Jesus on Every Page: 7 Reasons to Study Your Old Testament
by David Murray
On the basis of my less-than-scientific survey of Christians’ Bible reading habits, I would estimate that the Old Testament forms less than 10 percent of most Christians’ Bible reading. Remove the Psalms and Proverbs, and we’re probably down to less than 5 percent.
“So what?” many say.
“No great loss, is there?” others shrug.
Let me suggest seven reasons to stop shrugging and start studying the other 60 percent of our Bibles.
1. The Old Testament reveals Christ.
The Old Testament doesn’t just “point forward” to Christ; it reveals him. It isn’t merely a series of signposts to Christ; his revealing shadow falls on every page, exciting faith and love in believing hearts.
But why linger in the Old Testament shadows when we have New Testament sunlight?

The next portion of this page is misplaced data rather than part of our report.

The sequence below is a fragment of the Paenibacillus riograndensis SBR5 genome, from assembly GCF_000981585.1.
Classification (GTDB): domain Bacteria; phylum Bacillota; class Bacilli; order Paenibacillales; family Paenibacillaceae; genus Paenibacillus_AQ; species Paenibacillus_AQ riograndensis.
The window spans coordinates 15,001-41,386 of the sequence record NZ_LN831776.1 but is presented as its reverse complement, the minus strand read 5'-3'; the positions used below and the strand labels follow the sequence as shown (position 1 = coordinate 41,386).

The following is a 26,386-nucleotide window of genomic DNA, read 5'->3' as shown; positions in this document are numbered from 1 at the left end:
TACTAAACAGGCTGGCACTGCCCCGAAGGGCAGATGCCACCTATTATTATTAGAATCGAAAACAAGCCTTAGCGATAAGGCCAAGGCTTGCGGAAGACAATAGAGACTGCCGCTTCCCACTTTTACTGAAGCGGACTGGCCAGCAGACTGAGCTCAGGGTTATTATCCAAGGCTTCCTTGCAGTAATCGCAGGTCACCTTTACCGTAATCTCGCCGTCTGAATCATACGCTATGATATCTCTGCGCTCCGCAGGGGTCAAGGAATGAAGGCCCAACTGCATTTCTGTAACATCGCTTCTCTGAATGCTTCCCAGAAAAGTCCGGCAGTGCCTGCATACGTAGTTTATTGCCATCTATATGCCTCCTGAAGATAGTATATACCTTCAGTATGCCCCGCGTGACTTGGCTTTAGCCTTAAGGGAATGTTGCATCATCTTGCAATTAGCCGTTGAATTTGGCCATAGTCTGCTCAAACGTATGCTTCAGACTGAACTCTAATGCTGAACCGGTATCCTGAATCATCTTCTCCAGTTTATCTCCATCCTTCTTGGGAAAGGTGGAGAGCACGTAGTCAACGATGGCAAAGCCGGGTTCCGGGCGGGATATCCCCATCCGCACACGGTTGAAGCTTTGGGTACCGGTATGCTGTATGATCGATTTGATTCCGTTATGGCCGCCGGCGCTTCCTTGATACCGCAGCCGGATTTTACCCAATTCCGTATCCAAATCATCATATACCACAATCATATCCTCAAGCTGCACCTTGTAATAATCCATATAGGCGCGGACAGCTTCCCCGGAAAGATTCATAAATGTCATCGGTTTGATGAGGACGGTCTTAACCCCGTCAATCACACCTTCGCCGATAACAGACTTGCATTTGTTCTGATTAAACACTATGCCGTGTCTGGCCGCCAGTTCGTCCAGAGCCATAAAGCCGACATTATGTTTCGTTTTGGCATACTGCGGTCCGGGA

Have you never found it easier to read and be refreshed in shade? Have you never admired the unique and wondrous beauty of the dawn?
Consider the unparalleled revelation of Christ’s substitutionary atonement in Isaiah 53. And although the Gospels describe Christ’s outer life, the messianic psalms disclose his mysterious inner life, the unfathomably deep emotional and mental struggles of his earthly suffering.
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2. The Old Testament is a dictionary of Christian vocabulary.
How do we understand the theological words, phrases, and concepts of the New Testament? If we turn to a modern dictionary, we will import 21st-century Western meaning into ancient Eastern words. Greek lexicons will usually get us closer to the original meaning, but that still assumes the biblical authors were influenced exclusively by Greek culture.
Rather, when we come to a word, phrase, or concept in the New Testament, our first question should be, “What does the Old Testament say?” Remember, the New Testament was originally written by Jews, and much of it was written to Jews. It assumes knowledge of the Old Testament and builds upon it…